Epiphone’s Les Pauls have really been blurring the line where Epiphone ends and Gibson begins. Their Les Paul Custom Pro is one pretty refined version of this legendary guitar, which brings you the type of performance you could easily mistake for a Gibson, at a relatively affordable price. As a matter of fact, it’s one of the best bang for the buck axes you can grab for under $1000.
If you’re wondering whether this is just another cosmetically spot on copy of a Les Paul, rest easy. Epiphone took every single component of Custom Pro rather seriously. The body features that legendary shape which needs no introduction, and is made completely out of mahogany. For the top, they have used maple veneer to drive the aesthetic home. The neck is also a mahogany piece that sports the already well-known neck profile. The whole thing is built like a tank. Once you pick it up, it gives off an impression of a very solid instrument. Part of that can be attributed to its hefty weight considering mahogany makes up for the most of this guitar.
Any guitar can have the Les Paul shape, and be made of a decent selection of tonewood. However, what it’s going to sound like has a lot to do with the type of pickups it comes installed with. In the case of Epiphone Les Paul Custom Pro, we are talking about a pair of Epiphone ProBucker humbuckers. While you probably haven’t heard about these pickups, they were designed to replicate the tone of the original PAFs. In many ways, at least those which matter the most, Epiphone has succeeded in this endeavor. When it comes to controls, you have the usual – two volume knobs, two tone knobs and a pickup select switch. However, the pickups can be coil tapped, so each volume knob is actually a push-pull type.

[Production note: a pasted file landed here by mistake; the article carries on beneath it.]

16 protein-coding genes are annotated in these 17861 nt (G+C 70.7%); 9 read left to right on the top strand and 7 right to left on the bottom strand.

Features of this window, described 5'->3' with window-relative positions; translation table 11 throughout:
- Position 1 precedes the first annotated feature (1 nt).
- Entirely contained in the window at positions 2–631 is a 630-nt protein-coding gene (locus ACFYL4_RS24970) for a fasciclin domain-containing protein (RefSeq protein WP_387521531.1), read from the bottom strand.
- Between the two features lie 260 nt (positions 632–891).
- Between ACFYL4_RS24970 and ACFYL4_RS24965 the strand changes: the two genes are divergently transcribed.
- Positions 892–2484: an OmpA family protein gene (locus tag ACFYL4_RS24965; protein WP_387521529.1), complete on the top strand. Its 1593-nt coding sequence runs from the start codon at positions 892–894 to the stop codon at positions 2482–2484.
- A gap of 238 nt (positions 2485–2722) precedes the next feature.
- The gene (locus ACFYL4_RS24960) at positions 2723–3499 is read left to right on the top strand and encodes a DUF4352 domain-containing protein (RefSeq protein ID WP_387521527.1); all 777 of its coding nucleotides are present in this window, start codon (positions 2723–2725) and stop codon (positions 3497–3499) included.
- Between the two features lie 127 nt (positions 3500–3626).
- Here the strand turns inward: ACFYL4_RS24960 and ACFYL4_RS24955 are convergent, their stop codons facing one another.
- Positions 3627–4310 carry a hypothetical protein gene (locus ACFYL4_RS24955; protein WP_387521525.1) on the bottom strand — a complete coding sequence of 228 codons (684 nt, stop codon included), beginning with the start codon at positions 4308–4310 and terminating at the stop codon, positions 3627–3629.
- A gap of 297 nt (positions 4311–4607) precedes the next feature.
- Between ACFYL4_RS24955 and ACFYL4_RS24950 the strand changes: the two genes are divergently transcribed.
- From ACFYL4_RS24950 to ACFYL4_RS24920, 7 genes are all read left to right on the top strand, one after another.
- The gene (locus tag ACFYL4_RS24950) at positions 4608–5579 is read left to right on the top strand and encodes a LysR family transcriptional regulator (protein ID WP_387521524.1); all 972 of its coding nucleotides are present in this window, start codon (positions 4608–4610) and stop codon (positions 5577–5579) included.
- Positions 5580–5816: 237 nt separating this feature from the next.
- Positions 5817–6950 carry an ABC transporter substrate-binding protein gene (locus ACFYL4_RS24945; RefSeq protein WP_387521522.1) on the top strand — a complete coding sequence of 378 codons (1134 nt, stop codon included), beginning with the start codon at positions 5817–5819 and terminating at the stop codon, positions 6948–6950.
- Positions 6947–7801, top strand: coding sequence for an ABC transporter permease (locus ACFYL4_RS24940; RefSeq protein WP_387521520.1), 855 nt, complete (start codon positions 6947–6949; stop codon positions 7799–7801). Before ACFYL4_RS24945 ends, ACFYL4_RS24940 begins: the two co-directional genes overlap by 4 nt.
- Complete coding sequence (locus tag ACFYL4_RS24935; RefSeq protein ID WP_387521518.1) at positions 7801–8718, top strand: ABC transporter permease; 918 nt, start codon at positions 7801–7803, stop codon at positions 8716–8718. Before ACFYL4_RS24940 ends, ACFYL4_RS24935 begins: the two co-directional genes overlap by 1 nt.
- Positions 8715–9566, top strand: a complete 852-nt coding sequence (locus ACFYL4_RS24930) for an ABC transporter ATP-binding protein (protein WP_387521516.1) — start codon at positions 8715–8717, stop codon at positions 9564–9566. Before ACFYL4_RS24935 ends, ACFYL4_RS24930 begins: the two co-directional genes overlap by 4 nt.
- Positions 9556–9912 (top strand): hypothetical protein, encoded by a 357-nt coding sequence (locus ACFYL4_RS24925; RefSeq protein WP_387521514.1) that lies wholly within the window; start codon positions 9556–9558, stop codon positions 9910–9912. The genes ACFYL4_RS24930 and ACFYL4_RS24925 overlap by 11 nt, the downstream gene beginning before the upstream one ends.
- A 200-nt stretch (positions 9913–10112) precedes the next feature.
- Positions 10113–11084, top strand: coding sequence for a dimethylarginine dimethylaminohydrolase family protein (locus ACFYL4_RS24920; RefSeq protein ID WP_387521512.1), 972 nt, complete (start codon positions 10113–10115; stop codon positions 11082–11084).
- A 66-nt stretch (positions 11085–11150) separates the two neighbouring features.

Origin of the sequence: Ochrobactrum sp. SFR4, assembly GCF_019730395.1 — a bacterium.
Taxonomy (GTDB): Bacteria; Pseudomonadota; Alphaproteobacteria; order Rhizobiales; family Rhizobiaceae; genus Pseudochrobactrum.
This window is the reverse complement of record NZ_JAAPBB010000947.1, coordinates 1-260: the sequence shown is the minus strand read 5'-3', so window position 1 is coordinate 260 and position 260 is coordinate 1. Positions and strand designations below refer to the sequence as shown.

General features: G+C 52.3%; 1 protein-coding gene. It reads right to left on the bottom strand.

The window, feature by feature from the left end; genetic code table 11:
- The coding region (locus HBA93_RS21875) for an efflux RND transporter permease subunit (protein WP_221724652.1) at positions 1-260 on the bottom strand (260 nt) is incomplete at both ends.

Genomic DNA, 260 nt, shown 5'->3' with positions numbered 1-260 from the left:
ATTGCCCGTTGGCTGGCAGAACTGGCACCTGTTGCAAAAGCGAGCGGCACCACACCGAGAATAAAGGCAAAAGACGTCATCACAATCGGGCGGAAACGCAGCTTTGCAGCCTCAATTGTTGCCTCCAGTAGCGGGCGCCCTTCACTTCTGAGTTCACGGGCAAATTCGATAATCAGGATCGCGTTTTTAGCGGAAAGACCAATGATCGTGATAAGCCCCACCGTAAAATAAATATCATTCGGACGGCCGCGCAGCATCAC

Keeping it true to its roots, Epiphone went with a Tune-o-Matic bridge followed by an end piece. On the headstock, they’ve installed a set of their quality die cast tuning machines, and both of these components come gold plated. While they definitely look nice, the performance of the hardware is what it is all about. The bridge does an impressive job at retaining both the tuning and intonation, all while delivering great amounts of organic sustain. Tuners might not be of the locking variety, but they work pretty well. As long as you don’t push the guitar outside of its limits, you shouldn’t really worry too much about touching up the tuning.
The sound of this guitar is pretty surprising considering its price. There’s a lot of output for a passive build, and the all the expression. However, the range it offers is what blew us away the most. With coil tapping supported, you can dial in just about any kind of tone that comes to mind. Naturally, you can get a mind melting blues tone out of this thing, but it handles heavier stuff as well. All in all, this is a relatively neutral powerhouse of a guitar at a great price.
At the end of the day, Epiphone has really crept up to the first decent Gibson Les Paul with this guitar. It is built like a tank, feels great and most importantly, sounds just amazing. Bang for the buck, this Epiphone will give you a lot more than you have bargained for.